It's good to hear people share their experiences, sometimes when people hear about past experiences they think to themselves "I want to experience that.". That's what happened in my case.

See? You're already sick of hearing me talk about it LOL. But after you come back I think you will talk about it the same way if you have as great a time as I had in Japan. Good luck with your dream of working there.
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18 / M / Ontario Canada
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Posted 1/13/15


I'm sorry if it came across that way! lol. I just use the spoiler thing while replying so I don't take up too much space on the thread. Thanks for the good wishes.
Posted 3/1/15
I've not had the pleasure to go there myself but i've done a heavy amount of research on it, in the hopes of maybe someday living there depending.

First off you need i believe a Bachelors degree or higher in teaching.

Learning basic Japanese is a must if you want to go there otherwise you're going to be completely at a loss. Recommend a pcc course and then maybe try to pick up on some the slang, non textbook lingo.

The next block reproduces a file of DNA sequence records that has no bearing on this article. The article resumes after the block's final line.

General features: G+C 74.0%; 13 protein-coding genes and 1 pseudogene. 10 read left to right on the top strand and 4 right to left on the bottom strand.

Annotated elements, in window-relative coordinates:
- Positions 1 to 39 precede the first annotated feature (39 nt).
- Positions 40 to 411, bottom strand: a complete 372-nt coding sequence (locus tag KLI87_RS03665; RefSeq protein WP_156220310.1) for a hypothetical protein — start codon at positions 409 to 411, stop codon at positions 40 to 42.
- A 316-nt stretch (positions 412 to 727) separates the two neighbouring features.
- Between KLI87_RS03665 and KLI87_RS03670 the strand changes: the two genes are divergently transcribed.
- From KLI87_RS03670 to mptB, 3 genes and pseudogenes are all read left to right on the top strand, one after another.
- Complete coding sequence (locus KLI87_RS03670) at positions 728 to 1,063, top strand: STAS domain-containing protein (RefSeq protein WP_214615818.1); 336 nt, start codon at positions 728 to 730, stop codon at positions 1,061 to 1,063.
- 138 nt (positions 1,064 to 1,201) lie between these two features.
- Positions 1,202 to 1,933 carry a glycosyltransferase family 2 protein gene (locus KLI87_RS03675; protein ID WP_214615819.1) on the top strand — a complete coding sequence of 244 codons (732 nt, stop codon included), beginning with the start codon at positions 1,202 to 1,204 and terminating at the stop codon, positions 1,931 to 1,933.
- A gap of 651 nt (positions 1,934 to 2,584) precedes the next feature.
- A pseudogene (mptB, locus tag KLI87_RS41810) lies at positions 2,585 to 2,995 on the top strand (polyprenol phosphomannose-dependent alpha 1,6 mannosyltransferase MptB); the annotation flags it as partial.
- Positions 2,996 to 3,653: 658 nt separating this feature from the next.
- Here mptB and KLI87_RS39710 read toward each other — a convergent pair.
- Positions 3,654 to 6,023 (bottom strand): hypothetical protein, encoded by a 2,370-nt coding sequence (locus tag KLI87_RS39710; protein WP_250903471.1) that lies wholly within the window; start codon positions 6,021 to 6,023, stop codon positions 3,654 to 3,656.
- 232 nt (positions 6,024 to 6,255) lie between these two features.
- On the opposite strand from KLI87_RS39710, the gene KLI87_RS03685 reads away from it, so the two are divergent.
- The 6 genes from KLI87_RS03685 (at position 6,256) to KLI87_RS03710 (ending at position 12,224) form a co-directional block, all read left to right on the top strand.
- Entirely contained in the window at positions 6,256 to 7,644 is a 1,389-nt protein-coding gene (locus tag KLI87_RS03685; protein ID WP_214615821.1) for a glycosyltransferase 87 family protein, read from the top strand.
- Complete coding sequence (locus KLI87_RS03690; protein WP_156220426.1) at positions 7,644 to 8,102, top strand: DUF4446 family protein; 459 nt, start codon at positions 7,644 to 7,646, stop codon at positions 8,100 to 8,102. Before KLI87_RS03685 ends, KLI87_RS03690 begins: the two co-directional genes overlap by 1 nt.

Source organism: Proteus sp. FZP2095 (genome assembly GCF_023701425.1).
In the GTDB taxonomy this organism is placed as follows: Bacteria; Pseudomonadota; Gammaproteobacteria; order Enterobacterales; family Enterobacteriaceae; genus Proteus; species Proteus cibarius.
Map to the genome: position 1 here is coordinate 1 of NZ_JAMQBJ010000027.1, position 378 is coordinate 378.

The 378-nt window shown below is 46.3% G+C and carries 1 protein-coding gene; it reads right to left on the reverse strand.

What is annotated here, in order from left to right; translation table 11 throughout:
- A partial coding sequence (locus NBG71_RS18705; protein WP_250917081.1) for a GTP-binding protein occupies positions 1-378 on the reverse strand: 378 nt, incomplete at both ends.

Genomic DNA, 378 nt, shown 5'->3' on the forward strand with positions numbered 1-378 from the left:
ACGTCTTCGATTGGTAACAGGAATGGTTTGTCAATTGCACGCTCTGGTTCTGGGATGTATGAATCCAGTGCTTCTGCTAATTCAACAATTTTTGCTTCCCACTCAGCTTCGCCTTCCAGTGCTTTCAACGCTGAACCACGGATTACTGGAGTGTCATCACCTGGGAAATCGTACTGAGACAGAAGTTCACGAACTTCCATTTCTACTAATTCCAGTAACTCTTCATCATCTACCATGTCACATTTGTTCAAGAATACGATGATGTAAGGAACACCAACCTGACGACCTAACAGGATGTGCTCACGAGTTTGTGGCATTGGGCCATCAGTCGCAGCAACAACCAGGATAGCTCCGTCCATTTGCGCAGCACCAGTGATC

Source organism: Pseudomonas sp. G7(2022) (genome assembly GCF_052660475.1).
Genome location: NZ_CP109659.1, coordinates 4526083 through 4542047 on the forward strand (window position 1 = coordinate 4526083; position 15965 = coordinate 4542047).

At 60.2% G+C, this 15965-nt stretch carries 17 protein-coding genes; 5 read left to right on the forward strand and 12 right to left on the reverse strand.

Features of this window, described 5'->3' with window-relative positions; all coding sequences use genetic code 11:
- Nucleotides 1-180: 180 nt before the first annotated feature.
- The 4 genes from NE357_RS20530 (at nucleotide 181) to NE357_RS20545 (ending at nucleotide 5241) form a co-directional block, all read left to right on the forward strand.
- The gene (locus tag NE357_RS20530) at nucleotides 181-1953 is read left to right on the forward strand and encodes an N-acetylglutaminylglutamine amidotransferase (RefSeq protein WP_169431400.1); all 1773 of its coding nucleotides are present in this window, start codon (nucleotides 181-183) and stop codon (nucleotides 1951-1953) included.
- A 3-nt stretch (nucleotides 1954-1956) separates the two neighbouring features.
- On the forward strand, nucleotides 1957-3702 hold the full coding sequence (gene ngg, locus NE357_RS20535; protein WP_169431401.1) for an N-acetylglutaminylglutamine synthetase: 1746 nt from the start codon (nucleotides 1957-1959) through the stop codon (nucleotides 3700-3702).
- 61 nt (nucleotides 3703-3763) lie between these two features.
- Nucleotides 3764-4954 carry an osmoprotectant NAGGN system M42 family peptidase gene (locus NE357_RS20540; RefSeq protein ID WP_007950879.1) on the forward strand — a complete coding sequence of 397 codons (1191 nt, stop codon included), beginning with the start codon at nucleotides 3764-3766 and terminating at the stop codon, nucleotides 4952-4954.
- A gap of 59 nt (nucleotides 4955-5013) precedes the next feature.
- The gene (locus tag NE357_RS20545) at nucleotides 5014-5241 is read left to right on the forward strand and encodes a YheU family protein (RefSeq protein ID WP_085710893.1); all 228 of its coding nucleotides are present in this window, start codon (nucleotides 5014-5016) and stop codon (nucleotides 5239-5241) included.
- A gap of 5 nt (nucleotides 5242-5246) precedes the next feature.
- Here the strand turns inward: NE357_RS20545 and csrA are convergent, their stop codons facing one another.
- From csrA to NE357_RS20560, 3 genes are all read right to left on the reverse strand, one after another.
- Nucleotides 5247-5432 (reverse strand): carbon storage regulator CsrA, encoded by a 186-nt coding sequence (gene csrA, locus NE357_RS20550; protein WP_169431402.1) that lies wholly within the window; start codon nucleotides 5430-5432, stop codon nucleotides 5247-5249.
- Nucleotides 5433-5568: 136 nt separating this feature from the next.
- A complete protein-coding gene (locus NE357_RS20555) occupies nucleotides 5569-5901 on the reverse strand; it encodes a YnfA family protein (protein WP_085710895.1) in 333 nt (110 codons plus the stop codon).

Learning the customs and what part of the country you want to live in and work in.

Depending on how long you plan on living there you will have to downsize a lot of stuff (car,boat, ect type stuff) or have it stored.

Applying for the actual visa itself can be a pain or so I've been told.

Keep in mind you have to have a phone that works in that region, have some savings for the basics you will need over there.

I would highly suggest visiting there first to see how you like it, even if you think you do like it w/out visiting it you never know till you truly get there. I know one of the biggest mistakes people make is rushing off to go to their place of choice only to learn its nothing like what they've heard or read about and end up having a bad time as a whole. Ultimately i would suggest to do a lot of reading up on the culture and whatnot before you try to go there.